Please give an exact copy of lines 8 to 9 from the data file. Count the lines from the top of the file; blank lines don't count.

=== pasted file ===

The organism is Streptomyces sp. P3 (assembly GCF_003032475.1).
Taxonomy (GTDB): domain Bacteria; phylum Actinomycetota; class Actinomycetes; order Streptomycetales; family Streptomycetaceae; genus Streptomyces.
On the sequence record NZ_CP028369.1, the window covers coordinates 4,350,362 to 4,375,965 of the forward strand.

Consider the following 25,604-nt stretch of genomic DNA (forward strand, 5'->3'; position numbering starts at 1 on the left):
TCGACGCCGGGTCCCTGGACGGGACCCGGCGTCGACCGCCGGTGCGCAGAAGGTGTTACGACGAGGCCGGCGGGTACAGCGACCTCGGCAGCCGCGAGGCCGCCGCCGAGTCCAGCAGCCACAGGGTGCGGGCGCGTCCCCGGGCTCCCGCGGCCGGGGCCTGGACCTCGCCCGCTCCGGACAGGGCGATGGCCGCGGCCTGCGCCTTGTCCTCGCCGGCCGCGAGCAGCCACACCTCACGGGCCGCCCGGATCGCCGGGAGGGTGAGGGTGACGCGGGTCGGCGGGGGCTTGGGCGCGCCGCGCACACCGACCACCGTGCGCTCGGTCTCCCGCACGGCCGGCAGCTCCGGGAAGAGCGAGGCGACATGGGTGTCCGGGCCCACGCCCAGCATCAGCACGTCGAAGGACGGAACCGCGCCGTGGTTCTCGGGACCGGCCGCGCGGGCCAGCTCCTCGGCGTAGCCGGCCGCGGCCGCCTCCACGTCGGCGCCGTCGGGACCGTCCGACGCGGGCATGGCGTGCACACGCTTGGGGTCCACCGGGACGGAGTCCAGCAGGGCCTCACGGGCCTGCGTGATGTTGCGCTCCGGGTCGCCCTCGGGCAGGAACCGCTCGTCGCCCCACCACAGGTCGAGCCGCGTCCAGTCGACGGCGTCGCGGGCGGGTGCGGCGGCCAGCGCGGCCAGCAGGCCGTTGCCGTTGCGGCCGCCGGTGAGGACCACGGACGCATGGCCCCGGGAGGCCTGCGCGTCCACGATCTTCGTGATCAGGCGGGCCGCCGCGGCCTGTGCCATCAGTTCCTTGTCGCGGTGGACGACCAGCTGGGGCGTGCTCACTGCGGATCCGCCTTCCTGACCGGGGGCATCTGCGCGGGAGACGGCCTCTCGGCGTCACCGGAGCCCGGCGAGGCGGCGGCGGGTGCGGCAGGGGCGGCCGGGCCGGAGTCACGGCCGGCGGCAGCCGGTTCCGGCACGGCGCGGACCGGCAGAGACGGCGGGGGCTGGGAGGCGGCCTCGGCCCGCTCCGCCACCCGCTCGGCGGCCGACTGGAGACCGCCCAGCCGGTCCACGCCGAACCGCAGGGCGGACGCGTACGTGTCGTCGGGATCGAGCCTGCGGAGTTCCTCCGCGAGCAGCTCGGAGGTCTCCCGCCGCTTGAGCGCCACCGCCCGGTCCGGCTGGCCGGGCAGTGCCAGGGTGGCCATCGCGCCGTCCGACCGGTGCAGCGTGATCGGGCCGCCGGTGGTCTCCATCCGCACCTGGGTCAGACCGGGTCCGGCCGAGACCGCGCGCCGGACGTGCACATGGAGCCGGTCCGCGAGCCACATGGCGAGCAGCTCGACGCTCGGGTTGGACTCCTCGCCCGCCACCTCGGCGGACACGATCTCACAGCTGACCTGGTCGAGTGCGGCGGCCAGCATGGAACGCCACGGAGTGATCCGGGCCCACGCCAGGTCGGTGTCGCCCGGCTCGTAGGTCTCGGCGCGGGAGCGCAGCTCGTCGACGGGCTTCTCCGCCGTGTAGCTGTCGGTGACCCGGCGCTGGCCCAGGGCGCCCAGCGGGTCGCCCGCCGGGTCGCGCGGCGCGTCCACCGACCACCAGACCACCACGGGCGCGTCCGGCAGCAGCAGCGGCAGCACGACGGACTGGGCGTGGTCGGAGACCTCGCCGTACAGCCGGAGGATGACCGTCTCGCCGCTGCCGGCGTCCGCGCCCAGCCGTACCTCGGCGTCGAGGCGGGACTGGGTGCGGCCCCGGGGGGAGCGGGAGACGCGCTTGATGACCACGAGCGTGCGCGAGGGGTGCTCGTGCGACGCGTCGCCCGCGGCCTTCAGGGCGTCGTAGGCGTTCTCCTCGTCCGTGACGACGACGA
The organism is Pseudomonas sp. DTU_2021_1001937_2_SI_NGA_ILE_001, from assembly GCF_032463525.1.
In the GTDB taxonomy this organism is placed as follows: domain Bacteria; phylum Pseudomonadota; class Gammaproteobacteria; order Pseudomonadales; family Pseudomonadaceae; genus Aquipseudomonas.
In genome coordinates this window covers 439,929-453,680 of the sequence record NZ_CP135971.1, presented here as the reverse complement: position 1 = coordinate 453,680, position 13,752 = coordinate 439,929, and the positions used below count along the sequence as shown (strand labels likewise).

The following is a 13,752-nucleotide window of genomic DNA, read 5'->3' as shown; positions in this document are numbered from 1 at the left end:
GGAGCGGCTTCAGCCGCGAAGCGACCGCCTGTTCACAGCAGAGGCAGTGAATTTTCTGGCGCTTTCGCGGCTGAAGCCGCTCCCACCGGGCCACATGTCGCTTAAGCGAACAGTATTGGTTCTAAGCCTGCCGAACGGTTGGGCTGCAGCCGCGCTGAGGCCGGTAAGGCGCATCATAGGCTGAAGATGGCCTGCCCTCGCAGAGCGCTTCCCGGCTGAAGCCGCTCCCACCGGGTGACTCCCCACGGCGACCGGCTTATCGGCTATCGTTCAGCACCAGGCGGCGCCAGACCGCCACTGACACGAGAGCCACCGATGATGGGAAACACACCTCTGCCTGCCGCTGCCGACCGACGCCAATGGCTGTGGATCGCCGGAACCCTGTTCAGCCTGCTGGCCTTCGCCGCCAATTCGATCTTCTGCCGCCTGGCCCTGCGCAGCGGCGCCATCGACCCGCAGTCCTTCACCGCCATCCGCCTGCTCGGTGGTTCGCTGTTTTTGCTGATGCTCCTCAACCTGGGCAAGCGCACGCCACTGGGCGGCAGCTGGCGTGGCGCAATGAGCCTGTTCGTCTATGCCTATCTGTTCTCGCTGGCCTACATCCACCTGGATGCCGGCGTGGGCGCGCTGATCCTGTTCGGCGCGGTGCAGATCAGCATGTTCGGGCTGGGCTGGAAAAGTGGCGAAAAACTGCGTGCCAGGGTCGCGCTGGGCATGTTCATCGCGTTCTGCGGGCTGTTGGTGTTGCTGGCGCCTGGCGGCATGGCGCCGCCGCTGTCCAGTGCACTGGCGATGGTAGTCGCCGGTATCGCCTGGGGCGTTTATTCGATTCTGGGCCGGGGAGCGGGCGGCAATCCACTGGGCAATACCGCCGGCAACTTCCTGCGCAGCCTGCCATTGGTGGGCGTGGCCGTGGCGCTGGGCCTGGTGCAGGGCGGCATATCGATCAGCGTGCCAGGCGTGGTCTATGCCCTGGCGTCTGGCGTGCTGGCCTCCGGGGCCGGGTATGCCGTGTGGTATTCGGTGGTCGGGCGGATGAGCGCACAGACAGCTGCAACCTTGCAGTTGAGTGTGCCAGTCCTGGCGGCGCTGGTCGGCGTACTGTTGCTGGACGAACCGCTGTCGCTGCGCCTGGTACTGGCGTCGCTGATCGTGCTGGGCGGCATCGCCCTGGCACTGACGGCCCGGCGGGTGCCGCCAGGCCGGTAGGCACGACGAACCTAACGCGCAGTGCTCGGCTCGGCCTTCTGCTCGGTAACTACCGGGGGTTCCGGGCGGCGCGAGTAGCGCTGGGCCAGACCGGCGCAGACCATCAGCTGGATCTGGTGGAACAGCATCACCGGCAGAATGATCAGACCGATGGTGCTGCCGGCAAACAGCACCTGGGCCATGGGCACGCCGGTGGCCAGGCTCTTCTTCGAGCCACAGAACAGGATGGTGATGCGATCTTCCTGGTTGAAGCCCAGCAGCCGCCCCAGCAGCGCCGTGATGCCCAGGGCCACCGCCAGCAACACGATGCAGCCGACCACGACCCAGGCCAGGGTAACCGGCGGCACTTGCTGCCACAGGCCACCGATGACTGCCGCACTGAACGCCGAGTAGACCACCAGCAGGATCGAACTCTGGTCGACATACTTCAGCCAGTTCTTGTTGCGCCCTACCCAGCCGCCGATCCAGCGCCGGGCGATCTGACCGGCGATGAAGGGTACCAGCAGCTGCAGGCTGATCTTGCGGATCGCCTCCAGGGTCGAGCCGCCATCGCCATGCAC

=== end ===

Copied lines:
In genome coordinates this window covers 439,929-453,680 of the sequence record NZ_CP135971.1, presented here as the reverse complement: position 1 = coordinate 453,680, position 13,752 = coordinate 439,929, and the positions used below count along the sequence as shown (strand labels likewise).

The following is a 13,752-nucleotide window of genomic DNA, read 5'->3' as shown; positions in this document are numbered from 1 at the left end: